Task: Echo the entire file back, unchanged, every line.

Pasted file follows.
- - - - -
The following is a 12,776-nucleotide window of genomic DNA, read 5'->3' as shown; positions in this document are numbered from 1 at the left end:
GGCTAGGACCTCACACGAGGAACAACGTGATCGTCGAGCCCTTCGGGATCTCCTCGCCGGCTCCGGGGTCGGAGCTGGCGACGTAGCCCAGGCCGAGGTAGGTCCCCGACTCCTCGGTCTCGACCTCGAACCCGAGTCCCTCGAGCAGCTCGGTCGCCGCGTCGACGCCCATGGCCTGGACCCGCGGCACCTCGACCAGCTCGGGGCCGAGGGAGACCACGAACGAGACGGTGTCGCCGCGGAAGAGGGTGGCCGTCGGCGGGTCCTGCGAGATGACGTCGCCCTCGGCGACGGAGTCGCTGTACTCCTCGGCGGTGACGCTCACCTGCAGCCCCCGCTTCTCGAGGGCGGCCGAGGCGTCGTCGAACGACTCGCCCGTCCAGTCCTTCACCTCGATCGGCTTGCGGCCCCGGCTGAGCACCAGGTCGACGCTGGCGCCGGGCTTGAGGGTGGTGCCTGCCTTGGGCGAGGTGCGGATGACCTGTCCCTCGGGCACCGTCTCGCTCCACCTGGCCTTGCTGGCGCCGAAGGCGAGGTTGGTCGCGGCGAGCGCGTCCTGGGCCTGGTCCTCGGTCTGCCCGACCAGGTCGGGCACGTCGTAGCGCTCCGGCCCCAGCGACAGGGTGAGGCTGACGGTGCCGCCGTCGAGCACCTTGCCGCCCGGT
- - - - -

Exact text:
The following is a 12,776-nucleotide window of genomic DNA, read 5'->3' as shown; positions in this document are numbered from 1 at the left end:
GGCTAGGACCTCACACGAGGAACAACGTGATCGTCGAGCCCTTCGGGATCTCCTCGCCGGCTCCGGGGTCGGAGCTGGCGACGTAGCCCAGGCCGAGGTAGGTCCCCGACTCCTCGGTCTCGACCTCGAACCCGAGTCCCTCGAGCAGCTCGGTCGCCGCGTCGACGCCCATGGCCTGGACCCGCGGCACCTCGACCAGCTCGGGGCCGAGGGAGACCACGAACGAGACGGTGTCGCCGCGGAAGAGGGTGGCCGTCGGCGGGTCCTGCGAGATGACGTCGCCCTCGGCGACGGAGTCGCTGTACTCCTCGGCGGTGACGCTCACCTGCAGCCCCCGCTTCTCGAGGGCGGCCGAGGCGTCGTCGAACGACTCGCCCGTCCAGTCCTTCACCTCGATCGGCTTGCGGCCCCGGCTGAGCACCAGGTCGACGCTGGCGCCGGGCTTGAGGGTGGTGCCTGCCTTGGGCGAGGTGCGGATGACCTGTCCCTCGGGCACCGTCTCGCTCCACCTGGCCTTGCTGGCGCCGAAGGCGAGGTTGGTCGCGGCGAGCGCGTCCTGGGCCTGGTCCTCGGTCTGCCCGACCAGGTCGGGCACGTCGTAGCGCTCCGGCCCCAGCGACAGGGTGAGGCTGACGGTGCCGCCGTCGAGCACCTTGCCGCCCGGT